For the Toronto Blue Jays this season, there was no place like home. Not just because of their success on the field -- their record at the Toronto SkyDome was 44-37 -- but because of their success off it.

Toronto finished second to the Boston Red Sox in the American League's East, but the team ran away with major league baseball's attendance championship.

Boosted by their success on the field, a national following in Canada and the novelty of the SkyDome -- with its retractable roof and hotel behind the center field fence -- the Blue Jays shattered the American League single-season attendance record this year by drawing an astounding 3,885,284 fans.

The Blue Jays sold out the last 60 games of their 81-date home season, and only the lingering effects of the early season lockout kept the team from drawing 4 million fans in an era in which season attendance of 3 million is considered extraordinary. Among the other 25 major league teams, only the Oakland Athletics, Los Angeles Dodgers and New York Mets came close to the 3 million mark this season.

By comparison, the other 13 American League teams averaged about 2 million apiece, and Toronto's season attendance was almost twice that of the New York Yankees, once one of baseball's biggest draws. The Blue Jays drew four times as many fans as the Atlanta Braves, whose attendance was under 1 million, and drew more than 1 million more fans than have attended Braves games in the past three years put together.

In a stadium with a seating capacity of 50,516, Toronto averaged just under 48,000 fans a game, selling out the stadium 67 times. The team's lowest single-game attendance came at an April game against the Cleveland Indians, when 34,139 fans showed up -- more than most teams in baseball averaged this year.

"When they were building the stadium, they told us they might draw 4 million, and we scoffed," said Baltimore Orioles President Larry Lucchino, who now is a believer. "It's the Eighth Wonder of the World, and people go see the Eighth Wonder of the World."

"Toronto, if they had a bigger stadium, probably could have sold more tickets this year," said Steven J. Matt, an appraiser of sports teams for Arthur Andersen & Co. in Dallas. "The typical team in baseball doesn't have a capacity problem."

Toronto is ringing up big numbers at the gate even though the Canadian city is not one of baseball's bigger markets. In the past, the teams with the highest attendance have tended to be located in New York or Los Angeles, or have been winning or defending world championships, such as Oakland this season and the St. Louis Cardinals and Minnesota Twins in recent years.

But baseball experts say Toronto's success is the result of several factors all becoming positive at the same time. Fans' interest in seeing the SkyDome was an obvious attraction, as was the team's ability to stay in the AL East race until the end. The team also has become a popular phenomenon in Canada in a way that the older Montreal Expos have not. And its fan base covers a wide territory in Canada and U.S. border states such as New York.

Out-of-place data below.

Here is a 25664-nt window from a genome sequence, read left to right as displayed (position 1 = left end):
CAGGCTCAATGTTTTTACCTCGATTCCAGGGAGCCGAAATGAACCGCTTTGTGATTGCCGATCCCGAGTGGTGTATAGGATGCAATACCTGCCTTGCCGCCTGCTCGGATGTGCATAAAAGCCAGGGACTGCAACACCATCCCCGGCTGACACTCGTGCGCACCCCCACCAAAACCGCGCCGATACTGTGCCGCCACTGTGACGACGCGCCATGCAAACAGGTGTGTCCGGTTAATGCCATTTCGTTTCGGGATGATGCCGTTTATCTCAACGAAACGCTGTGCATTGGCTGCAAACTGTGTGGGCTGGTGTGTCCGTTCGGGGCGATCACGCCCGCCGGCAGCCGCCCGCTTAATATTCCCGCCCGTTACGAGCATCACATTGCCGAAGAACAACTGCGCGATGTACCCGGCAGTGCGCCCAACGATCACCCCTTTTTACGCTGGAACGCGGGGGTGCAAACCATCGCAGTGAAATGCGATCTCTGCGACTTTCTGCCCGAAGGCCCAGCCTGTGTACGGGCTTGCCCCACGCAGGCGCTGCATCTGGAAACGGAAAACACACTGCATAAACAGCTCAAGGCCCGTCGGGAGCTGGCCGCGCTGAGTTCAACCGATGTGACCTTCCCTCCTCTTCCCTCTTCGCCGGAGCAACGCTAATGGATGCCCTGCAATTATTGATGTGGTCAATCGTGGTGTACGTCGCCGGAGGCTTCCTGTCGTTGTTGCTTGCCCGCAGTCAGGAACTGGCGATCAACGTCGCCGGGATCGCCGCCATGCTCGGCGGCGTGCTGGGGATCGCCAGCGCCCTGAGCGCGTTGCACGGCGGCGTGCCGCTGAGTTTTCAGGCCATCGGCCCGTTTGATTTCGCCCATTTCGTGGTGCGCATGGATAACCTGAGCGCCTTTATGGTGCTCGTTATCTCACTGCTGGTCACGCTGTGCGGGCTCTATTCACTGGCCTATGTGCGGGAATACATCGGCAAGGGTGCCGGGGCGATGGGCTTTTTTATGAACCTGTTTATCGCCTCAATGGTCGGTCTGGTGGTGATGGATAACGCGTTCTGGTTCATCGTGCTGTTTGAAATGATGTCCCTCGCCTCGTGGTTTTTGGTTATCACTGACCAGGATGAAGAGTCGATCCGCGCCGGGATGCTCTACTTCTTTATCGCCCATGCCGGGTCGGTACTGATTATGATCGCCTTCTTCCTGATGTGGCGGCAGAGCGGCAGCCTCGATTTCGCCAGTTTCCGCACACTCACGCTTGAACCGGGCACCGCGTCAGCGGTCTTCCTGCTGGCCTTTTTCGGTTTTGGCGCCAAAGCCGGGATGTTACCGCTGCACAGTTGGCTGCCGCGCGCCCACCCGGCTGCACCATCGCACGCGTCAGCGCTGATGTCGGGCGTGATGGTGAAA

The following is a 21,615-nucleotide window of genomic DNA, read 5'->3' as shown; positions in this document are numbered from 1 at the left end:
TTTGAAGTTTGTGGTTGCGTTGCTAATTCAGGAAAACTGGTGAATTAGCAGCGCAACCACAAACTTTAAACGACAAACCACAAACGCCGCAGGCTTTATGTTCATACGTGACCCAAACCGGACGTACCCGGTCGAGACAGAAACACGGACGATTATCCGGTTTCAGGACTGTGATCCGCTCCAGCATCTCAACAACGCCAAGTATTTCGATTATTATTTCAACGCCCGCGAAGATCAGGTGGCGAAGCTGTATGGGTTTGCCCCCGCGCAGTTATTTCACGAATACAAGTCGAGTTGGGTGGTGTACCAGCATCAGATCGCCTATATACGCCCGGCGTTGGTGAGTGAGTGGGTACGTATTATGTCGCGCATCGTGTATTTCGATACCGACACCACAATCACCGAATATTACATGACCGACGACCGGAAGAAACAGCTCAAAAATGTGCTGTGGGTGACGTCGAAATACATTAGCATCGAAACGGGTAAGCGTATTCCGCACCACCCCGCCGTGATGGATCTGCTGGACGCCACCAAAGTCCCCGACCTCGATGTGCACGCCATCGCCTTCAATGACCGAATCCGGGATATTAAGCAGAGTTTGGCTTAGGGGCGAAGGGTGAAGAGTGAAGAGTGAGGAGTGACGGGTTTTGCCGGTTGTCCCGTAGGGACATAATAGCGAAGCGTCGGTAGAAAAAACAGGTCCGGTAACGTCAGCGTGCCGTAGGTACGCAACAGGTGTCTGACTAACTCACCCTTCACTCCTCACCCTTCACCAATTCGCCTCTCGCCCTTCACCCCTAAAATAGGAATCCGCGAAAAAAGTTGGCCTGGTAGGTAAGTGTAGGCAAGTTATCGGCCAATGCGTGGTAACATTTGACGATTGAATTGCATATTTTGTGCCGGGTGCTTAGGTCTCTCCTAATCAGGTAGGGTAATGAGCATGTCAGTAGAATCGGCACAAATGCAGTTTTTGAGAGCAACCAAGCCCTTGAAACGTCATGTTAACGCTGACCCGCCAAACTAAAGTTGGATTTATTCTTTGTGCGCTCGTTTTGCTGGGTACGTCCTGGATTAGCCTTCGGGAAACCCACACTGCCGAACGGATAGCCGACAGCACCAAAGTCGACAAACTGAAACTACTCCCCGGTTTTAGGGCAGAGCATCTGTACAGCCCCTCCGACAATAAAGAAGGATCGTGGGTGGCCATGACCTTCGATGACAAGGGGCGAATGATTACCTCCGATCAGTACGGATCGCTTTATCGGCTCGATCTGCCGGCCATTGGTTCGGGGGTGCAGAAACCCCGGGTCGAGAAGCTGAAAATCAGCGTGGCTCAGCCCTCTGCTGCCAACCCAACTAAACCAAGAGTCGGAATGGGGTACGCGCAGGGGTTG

"Toronto ended up with the best of both worlds: a new state-of-the-art facility and strong on-the-field performance," Matt said. "That's the maximum possibility if you want to maximize your attendance."

"It's the stadium, and obviously a well-run operation and a club that has been a strong contender now for a number of years. It appears to be a prosperous market," said Tal Smith, a long-time baseball executive who now is a consultant to several teams.

Toronto's success is likely to pay off on the bottom line, as well. Although local broadcast fees usually are the biggest variable in baseball team revenue, attendance as large Toronto's can make a big difference. With an average ticket price of $11.17, Toronto this season will bring in more than $20 million more than the average major league team -- a big difference when average team revenue is around $40 million.

It's not clear whether Toronto's attendance record is a one-time phenomenon, or whether the team can exceed it. Although Toronto's attendance rose steadily even before the team moved into the SkyDome in the middle of the 1989 season, the novelty of the SkyDome might wear off, or the team might be less successful on the field.

But the Blue Jays' success has inspired officials at other teams, who are hoping the same combination of new stadiums and winning teams can work for them. "I think you can get equally dramatic increases in atendance with a new state-of-the-art facility," Matt said. "That's not an opportunity that comes along very often."

The Chicago White Sox this year reversed several seasons of poor attendance as the surprise success of their young players and nostalgia for the soon-to-be-razed Comiskey Park brought in more than 2 million paying customers, and the opening of the new Comiskey Park next year is likely to sustain that attendance.

And the Orioles -- who drew more than 2.4 million fans this year -- are hoping the same phenomenon will apply to them when they close down Memorial Stadium next season and move in 1992 to the new Camden Yards ballpark, already being hailed as an architectural wonder. "We're hopeful that the new stadium will generate a great deal of interest," Lucchino said.